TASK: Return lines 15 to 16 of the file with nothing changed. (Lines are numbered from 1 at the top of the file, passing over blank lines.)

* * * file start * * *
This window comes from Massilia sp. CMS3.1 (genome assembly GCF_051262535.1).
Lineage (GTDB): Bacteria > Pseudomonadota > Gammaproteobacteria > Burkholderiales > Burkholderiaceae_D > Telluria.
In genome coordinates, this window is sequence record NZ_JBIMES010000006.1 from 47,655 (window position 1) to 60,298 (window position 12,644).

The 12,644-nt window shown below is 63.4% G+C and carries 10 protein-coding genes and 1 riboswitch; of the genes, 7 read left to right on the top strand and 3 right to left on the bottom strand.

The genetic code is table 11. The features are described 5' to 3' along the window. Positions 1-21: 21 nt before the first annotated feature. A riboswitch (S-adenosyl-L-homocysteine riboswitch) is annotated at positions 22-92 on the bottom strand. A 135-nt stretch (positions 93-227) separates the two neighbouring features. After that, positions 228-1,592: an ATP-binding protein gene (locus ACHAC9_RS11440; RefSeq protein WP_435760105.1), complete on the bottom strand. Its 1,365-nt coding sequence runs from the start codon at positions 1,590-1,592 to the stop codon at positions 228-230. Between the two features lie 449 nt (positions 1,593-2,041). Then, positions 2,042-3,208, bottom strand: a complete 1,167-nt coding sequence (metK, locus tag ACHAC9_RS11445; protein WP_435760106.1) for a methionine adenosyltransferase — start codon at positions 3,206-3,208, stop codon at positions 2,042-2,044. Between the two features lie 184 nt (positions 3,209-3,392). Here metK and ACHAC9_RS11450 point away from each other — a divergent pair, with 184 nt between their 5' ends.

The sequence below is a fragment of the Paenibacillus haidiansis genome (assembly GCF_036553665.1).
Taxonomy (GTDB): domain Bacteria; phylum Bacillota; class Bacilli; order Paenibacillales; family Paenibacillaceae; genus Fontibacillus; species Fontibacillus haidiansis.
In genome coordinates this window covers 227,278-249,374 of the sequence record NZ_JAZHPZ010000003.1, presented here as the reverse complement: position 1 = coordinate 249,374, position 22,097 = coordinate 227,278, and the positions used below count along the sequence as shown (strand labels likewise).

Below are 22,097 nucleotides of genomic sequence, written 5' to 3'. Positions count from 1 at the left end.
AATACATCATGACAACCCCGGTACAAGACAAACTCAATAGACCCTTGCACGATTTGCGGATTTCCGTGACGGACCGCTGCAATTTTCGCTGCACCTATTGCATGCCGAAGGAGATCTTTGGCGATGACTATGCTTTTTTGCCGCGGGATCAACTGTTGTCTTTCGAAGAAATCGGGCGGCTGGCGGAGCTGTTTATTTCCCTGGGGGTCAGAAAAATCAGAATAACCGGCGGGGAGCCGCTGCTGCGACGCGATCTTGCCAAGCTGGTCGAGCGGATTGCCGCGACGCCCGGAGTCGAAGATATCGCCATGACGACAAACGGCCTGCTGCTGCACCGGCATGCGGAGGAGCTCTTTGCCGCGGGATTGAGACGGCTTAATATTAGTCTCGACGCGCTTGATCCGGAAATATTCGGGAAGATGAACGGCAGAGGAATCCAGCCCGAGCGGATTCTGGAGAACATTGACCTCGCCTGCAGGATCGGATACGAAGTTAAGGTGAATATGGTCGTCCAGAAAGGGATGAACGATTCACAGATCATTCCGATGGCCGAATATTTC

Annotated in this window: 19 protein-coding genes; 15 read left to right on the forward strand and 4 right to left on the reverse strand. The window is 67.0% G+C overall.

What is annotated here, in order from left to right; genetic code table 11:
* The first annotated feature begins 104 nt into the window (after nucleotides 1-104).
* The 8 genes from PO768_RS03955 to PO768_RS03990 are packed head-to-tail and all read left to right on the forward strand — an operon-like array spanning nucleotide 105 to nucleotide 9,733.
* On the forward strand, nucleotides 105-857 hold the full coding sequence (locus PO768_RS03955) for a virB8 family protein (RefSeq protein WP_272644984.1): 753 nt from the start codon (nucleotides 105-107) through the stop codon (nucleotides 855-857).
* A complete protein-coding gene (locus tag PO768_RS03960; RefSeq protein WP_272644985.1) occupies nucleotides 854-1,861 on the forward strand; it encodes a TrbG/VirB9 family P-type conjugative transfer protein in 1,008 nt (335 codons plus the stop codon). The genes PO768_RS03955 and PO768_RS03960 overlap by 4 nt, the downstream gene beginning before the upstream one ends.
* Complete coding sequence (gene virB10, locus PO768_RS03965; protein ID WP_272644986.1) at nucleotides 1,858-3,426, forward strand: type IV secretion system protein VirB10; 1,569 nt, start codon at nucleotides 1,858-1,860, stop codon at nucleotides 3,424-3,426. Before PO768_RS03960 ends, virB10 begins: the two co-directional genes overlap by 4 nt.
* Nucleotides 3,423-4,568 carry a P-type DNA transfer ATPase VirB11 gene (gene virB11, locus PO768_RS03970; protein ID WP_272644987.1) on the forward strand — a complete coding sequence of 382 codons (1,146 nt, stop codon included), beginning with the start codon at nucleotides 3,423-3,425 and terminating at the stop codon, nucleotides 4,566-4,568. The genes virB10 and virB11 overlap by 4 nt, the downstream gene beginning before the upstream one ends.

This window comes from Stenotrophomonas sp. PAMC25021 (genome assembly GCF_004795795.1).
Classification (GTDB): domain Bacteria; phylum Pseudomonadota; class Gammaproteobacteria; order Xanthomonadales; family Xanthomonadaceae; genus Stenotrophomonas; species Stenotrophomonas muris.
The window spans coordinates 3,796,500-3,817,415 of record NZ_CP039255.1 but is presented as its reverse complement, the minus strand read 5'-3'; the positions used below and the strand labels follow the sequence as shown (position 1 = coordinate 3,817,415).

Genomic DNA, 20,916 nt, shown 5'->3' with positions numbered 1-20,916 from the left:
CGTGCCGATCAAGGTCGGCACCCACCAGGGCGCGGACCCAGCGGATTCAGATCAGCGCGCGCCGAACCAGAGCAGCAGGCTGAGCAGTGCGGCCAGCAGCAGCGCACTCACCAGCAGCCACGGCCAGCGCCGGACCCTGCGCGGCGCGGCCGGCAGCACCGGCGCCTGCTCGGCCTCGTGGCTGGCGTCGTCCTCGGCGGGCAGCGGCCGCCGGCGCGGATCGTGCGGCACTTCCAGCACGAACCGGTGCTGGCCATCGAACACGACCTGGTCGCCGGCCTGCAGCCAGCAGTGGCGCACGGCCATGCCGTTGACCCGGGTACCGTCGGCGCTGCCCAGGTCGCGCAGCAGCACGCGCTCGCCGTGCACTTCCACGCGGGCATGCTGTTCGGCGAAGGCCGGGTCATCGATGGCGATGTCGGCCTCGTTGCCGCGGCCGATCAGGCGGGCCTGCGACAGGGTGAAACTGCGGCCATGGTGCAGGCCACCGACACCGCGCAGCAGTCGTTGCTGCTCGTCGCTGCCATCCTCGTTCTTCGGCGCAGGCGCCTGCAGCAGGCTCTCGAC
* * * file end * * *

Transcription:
* On the forward strand, nucleotides 105-857 hold the full coding sequence (locus PO768_RS03955) for a virB8 family protein (RefSeq protein WP_272644984.1): 753 nt from the start codon (nucleotides 105-107) through the stop codon (nucleotides 855-857).
* A complete protein-coding gene (locus tag PO768_RS03960; RefSeq protein WP_272644985.1) occupies nucleotides 854-1,861 on the forward strand; it encodes a TrbG/VirB9 family P-type conjugative transfer protein in 1,008 nt (335 codons plus the stop codon). The genes PO768_RS03955 and PO768_RS03960 overlap by 4 nt, the downstream gene beginning before the upstream one ends.